A few days ago, Santiago, Carmen, my dad and I took a trip to Bahia. Santiago showed us around the city a bit and then took us to the escuela (school). He asked if we wanted to see Miguel. Well sure we said, but who is Miguel??? Miguel is the 180 year old turtle who lives at the school, there are only 25 left of him in the world. Miguel is very taken care of by the students, he even gets to hang out in the classroom!! Santiago is making it his goal to turn this school into a technical school. He works at a computer repair shop and will also be teaching computer classes at the school soon. That night we went to an American style restaurant and then headed to the local discotecha (aka club). The news people were there with cameras taping a promotional advertisement for Bahia and guess who was in it?! ME! haha Fun times... It just proves you can have a fun time anywhere!

Last night was another disco night! I met up with a few of the locals to go to a fiesta and then to the discotecha. The locals are great here! They love to have fun and the whole night was full of dancing and hanging out!

Well the past few days have been a blast...and to top it all off Espana won!!!

Hasta Luego,

Portoviejo triceleta con frutas!

The girls!!

Thursday, July 8, 2010

Trip to Portoviejo

Sorry its been awhile! The internet at the hotel/condos has been down with very little connectivity. We are hoping they get this fixed soon! I will post as often as I can! Also, even though you are a follower of my blog doesn't mean that it will email you updates. You have to go into your account settings and ask them to email you when I have an update!

I took a trip with Lordes the manager of Palmazul to Portoviejo a few days ago. I traveled on the bus for the first time. We got lucky cause most of the azul (blue) buses are muy malo (very bad), but I think ours was new! The ride was very easy, except for everyone staring at the gringo (ME!). The bus ride from San Clemente to Portoviejo was about an hour long, with many stops. When the bus was full people still piled on and just held onto the seats or the metal bars on the ceiling. A little boy not more than 10 years old got on the bus and started making an announcement loudly...he then proceeded to start singing and walking up and down the aisle. He stopped in front of me and sang a romantic song and of course I gave him 25cents for his effort. He could have been an orphan or just a beggar in general...this is common.
It was about $1.00 each way to travel to Portoviejo. Every stop along the way a vendor got on the bus to sell something...water, ice cream, banana couldn't go hungry!!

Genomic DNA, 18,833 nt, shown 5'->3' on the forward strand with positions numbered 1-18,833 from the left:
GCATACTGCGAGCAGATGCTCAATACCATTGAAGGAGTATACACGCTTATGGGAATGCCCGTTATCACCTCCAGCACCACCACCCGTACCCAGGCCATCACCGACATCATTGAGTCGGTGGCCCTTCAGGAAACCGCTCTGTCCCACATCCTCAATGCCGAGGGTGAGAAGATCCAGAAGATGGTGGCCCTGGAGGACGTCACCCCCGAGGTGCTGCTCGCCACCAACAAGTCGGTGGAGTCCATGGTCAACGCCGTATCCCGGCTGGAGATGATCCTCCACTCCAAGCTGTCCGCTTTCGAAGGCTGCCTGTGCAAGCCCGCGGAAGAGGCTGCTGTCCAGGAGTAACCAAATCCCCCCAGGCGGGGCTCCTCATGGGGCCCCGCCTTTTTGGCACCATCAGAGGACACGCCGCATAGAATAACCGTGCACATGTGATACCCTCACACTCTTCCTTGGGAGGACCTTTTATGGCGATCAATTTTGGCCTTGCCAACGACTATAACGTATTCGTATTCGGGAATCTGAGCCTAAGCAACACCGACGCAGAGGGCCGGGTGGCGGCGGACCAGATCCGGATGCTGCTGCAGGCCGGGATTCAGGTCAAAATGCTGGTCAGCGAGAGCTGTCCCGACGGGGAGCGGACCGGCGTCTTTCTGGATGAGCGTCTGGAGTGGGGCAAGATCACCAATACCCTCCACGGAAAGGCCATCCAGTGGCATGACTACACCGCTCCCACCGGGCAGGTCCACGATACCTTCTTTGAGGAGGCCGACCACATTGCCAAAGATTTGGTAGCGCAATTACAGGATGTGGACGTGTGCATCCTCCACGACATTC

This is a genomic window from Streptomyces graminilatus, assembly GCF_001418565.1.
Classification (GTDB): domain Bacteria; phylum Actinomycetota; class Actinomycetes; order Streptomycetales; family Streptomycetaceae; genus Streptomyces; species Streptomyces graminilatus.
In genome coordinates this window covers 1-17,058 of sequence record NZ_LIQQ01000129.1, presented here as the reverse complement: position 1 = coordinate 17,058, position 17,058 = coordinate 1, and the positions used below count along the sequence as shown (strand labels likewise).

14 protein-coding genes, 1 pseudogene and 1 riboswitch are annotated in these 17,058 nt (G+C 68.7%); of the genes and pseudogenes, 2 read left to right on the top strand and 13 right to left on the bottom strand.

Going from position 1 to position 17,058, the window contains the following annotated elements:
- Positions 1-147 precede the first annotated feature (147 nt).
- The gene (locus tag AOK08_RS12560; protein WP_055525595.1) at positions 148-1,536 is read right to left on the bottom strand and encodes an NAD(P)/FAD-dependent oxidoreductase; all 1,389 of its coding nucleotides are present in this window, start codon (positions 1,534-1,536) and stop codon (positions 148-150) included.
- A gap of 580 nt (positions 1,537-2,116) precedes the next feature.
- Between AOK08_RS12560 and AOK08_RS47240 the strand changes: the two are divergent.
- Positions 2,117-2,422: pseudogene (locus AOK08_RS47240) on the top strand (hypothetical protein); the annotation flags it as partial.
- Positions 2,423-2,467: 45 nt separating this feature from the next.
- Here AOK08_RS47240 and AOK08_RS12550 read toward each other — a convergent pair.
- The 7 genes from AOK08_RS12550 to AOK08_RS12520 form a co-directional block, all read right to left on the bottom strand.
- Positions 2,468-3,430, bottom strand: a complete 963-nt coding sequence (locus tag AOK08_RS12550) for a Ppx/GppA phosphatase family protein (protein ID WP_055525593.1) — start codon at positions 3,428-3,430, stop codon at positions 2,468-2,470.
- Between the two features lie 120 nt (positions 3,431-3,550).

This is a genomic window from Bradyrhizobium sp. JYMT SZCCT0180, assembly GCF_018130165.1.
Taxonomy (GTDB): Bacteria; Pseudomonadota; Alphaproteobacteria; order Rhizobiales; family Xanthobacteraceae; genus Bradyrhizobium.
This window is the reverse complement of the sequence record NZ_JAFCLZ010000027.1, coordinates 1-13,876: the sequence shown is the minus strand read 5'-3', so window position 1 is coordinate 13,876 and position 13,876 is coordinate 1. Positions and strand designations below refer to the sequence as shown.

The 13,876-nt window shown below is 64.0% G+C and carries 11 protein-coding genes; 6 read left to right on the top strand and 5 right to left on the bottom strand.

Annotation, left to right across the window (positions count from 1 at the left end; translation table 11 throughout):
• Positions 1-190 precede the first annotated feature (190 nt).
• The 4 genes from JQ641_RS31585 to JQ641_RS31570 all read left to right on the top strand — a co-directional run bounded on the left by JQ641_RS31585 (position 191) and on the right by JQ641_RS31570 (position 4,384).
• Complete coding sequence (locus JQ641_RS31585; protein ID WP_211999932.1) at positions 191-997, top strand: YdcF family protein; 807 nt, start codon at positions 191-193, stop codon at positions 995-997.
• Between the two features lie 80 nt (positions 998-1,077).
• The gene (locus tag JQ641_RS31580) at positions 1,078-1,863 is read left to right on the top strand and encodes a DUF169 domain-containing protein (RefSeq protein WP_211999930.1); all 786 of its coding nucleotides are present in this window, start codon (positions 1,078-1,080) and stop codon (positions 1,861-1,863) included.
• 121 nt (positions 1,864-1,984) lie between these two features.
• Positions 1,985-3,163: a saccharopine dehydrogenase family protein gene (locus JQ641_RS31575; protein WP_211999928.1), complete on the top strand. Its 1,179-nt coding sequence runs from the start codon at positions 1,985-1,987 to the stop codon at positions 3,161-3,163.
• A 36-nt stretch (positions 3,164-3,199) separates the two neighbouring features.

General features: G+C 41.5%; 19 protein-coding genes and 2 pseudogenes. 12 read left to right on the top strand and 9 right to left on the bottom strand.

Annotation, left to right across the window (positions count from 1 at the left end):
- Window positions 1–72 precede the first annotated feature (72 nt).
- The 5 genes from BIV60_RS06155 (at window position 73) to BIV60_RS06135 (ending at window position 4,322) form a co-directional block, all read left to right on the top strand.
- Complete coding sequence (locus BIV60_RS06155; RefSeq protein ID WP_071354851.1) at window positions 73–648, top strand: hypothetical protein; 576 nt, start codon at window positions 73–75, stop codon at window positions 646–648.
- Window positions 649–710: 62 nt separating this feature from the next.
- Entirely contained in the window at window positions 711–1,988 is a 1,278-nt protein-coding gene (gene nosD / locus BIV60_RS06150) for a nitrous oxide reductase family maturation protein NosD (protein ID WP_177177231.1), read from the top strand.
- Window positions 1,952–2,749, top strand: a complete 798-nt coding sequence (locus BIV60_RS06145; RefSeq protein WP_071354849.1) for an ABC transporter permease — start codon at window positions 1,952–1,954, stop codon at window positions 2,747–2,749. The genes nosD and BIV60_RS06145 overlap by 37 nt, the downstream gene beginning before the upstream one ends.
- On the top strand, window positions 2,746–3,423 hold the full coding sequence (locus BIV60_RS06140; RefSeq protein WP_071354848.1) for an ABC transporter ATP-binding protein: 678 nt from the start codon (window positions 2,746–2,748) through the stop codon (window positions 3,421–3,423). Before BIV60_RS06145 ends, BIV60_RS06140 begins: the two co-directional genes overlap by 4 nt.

-I will post more later...I have to go! On our way to see a huge tortoise!!!

Saturday, July 3, 2010

A little adventure!

For some reason it is dark in some of these pics.

The before pictures of the wedding (la Boda)at Palmazul hotel in San Clemente. What an amazing day it turned out to be for the bride and groom. Jessica and her staff did an outstanding job and worked really hard to get every detail in place to make today a special one!

The wedding was just icing on the cake today! My dad and I decided early on to venture towards Crucita, a nearby ciudad (city) about 10 miles away. He had purchased a motorcycle a few months prior so we thought today would be a perfect day for a countryside stroll. Right outside of San Clemente, we felt a thud and when we slowed down we realized the back tire had a flat! Just another adventure we decided as we made our way to the nearest tire shop about a mile away.

When we got there no one was around, so we thought maybe it was closed. Mi padre yelled "Hola" and a man next door sleeping in a hammock got up to greet us. Three little boys, Yonathan, Bryan and Jose sat there watching his father fix our tire. I managed to get their names and how old they were! I am really glad my 4 years of Spanish lessons in school paid off...haha. This tire repair guys technique's were amazing! He was fast, yet very detailed on everything. In about 30 minutes our tire was fixed and we were on our way back. He told us he repaired it, but that we should get another tube to ride around on. Guess how much it cost?! I mean I was shocked! I kept thinking, its not going to be expensive, but maybe like
$10- he did spend 30 minutes on it! Nope! I was wrong...$2 later, we hit the road.

Later that night we went to Graziani's Pizzeria. Gabriel the Italian made us fresh brick oven pizza, his specialty! It was yummy! Gabriel (the Italian) and Meyers (the German) are the hot spots in town and not too far from the hotel. They both ventured down to the little town of San Clemente to get away just like a lot of people do when they come down here.

It is utopia here, the flowers are picturesque, vegetation is lush, people are friendly and happy, the sounds of the waves crashing on the rocks are lullaby's to your ears, and everyday is an adventure. There aren't enough words to describe living in paradise. I am so thankful for this experience! My wish is for you to be able to find your own paradise!

La vida es muy excellente!